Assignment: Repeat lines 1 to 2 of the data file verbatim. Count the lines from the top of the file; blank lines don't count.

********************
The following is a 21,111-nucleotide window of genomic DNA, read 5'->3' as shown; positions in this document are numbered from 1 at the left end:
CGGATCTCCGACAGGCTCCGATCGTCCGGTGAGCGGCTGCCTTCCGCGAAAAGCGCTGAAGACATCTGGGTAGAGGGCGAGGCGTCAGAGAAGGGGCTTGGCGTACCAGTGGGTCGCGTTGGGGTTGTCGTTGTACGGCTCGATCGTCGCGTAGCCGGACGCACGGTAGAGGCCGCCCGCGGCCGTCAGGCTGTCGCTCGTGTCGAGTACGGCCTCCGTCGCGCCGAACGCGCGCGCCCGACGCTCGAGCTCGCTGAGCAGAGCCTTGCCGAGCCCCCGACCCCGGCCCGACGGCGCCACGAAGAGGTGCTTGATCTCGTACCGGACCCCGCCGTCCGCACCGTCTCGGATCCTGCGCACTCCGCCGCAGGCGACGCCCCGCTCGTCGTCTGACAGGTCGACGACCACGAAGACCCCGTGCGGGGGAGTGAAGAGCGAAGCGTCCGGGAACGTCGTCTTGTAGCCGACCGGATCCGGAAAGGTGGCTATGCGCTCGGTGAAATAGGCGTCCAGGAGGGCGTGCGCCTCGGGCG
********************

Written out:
The following is a 21,111-nucleotide window of genomic DNA, read 5'->3' as shown; positions in this document are numbered from 1 at the left end:
CGGATCTCCGACAGGCTCCGATCGTCCGGTGAGCGGCTGCCTTCCGCGAAAAGCGCTGAAGACATCTGGGTAGAGGGCGAGGCGTCAGAGAAGGGGCTTGGCGTACCAGTGGGTCGCGTTGGGGTTGTCGTTGTACGGCTCGATCGTCGCGTAGCCGGACGCACGGTAGAGGCCGCCCGCGGCCGTCAGGCTGTCGCTCGTGTCGAGTACGGCCTCCGTCGCGCCGAACGCGCGCGCCCGACGCTCGAGCTCGCTGAGCAGAGCCTTGCCGAGCCCCCGACCCCGGCCCGACGGCGCCACGAAGAGGTGCTTGATCTCGTACCGGACCCCGCCGTCCGCACCGTCTCGGATCCTGCGCACTCCGCCGCAGGCGACGCCCCGCTCGTCGTCTGACAGGTCGACGACCACGAAGACCCCGTGCGGGGGAGTGAAGAGCGAAGCGTCCGGGAACGTCGTCTTGTAGCCGACCGGATCCGGAAAGGTGGCTATGCGCTCGGTGAAATAGGCGTCCAGGAGGGCGTGCGCCTCGGGCG